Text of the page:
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Digital TV Free Entertainment Consumption

Futuresource Consulting is studying how consumers interact with and consume digital entertainment, whether via the TV, online or mobile.

For the first wave, online surveys were carried out in the UK, France, Germany and the USA with more than 2,500 respondents -- focusing on in-home connectivity and online content consumption.

"This tranche of research has provided key insights into consumer behavior across four major territories, allowing us to compare and contrast viewing habits on a country-by-country basis," says Alison Casey, Head of Global Content at Futuresource.

The study shows that nearly 90 percent of Pay-TV subscribers in France who make additional payments to their provider are doing so for movie titles, and there are substantial differences between countries.

German Pay-TV subscribers came out on top for making additional payments for sport and TV shows, with France (sport) and the UK (TV shows) ranking last.

In the UK, Pay-TV subscribers are adopting free on-demand and catch-up video delivered to their TV. Eighty percent of respondents whose package offered this service used it, with the impact of the BBC iPlayer clearly shown in the research.

When Futuresource asked respondents whether they ever watch TV, movies and video on their PC or laptop, two thirds of people in the UK replied either often or sometimes, with consumers in the U.S. not far behind.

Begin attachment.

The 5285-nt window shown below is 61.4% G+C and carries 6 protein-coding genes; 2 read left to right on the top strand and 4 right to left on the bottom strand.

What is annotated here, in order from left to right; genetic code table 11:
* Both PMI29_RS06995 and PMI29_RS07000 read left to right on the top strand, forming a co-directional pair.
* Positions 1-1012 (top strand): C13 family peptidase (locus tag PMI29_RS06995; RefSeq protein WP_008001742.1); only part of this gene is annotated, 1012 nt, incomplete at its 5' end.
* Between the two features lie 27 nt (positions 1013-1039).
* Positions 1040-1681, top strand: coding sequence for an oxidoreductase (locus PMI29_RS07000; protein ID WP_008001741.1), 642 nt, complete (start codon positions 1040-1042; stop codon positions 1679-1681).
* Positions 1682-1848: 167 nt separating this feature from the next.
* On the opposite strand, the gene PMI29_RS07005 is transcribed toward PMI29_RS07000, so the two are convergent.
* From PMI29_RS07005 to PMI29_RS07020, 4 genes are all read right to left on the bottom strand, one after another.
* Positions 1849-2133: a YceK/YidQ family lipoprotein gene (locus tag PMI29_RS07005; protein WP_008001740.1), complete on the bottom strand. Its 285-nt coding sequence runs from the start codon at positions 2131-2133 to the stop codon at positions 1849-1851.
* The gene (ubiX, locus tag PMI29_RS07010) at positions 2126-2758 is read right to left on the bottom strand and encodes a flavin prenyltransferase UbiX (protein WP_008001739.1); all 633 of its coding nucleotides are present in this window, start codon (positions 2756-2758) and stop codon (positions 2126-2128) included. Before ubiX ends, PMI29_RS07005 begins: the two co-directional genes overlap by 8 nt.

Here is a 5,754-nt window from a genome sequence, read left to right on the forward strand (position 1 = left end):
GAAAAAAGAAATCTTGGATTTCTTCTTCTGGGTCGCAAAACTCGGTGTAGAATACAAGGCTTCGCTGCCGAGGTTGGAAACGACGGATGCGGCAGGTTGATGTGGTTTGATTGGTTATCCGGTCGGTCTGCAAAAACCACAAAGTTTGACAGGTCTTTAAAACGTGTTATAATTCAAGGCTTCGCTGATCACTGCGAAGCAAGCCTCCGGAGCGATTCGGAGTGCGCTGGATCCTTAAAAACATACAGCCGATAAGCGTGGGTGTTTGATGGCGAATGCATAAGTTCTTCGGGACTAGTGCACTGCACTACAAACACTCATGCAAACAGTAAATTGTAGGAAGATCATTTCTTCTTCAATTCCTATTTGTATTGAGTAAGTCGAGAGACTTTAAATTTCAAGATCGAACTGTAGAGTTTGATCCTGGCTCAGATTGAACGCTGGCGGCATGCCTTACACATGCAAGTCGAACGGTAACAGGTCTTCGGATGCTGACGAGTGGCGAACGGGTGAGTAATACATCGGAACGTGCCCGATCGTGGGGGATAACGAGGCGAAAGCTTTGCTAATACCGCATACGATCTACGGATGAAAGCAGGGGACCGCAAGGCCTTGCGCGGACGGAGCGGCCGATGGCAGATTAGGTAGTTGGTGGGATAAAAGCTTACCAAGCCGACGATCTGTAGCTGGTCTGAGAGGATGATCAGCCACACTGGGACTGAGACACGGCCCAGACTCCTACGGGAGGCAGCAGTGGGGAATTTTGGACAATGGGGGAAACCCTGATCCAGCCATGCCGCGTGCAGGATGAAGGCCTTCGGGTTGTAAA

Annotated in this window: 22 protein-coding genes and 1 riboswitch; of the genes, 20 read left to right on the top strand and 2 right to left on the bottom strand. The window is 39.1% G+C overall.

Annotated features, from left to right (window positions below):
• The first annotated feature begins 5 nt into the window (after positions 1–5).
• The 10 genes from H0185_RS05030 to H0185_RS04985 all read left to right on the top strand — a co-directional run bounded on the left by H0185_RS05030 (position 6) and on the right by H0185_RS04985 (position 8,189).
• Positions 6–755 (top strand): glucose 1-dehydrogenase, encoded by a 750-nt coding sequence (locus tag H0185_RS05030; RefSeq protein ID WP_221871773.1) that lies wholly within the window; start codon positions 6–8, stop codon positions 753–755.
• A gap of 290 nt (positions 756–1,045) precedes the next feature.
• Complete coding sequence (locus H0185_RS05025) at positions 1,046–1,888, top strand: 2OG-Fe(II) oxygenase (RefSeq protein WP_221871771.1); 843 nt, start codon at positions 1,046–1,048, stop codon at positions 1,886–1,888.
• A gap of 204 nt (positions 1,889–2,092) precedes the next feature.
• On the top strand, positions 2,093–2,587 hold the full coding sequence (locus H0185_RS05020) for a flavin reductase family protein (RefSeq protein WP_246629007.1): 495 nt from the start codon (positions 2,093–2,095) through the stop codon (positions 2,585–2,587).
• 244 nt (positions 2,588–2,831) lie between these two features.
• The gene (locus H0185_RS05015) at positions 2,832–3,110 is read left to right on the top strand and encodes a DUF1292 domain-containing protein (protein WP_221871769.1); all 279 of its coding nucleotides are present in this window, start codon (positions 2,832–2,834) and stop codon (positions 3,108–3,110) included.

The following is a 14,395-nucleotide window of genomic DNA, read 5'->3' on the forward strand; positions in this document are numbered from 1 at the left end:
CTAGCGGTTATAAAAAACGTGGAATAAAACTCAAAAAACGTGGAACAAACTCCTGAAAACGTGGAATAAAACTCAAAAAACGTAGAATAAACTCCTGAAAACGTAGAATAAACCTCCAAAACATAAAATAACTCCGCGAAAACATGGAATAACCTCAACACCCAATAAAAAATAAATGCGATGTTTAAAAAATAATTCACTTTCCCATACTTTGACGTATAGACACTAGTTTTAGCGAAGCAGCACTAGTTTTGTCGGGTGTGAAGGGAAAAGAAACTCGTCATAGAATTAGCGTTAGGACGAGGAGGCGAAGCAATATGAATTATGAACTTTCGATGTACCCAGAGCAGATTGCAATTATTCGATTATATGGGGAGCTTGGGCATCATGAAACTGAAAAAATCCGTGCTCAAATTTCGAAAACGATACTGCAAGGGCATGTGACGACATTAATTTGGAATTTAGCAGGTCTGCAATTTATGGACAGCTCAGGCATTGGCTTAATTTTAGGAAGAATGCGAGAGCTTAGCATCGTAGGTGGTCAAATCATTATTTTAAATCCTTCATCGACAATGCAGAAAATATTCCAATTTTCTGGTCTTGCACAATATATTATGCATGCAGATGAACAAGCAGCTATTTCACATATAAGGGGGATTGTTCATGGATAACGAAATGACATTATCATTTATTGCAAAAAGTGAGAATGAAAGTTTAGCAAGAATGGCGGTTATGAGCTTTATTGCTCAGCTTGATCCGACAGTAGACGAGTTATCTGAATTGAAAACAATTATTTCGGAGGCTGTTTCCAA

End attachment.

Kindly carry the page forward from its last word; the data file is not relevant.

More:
But when they asked people if they connected a laptop directly into a TV to watch video from the internet, the results were inverted, with Germany leading the field, closely followed by France.

And, of those who have never connected a laptop to a TV, many didn't know how to -- or had never thought about doing it. Image the upside potential for OTT video when online viewing via a TV becomes a mainstream activity.

Across all territories surveyed, of those who watched streamed or downloaded video content online around 90 percent have never paid for news content or recently-missed TV shows, gradually sliding down to just over half that have never paid to watch new movies.

However, the survey showed that of those who have never paid, more than half answered yes or maybe when asked whether they would be "willing" to pay in the future. All respondents were also likely to pay, or pay more often, if they were offered online content in HD -- or if they could keep the downloaded or streamed content.

There is a huge appetite for free on-demand TV, and yet adoption of paid content is still low. The propagation of new business models is likely key to market development, with video site location, navigation and meta tagging still causing major problems for consumers.

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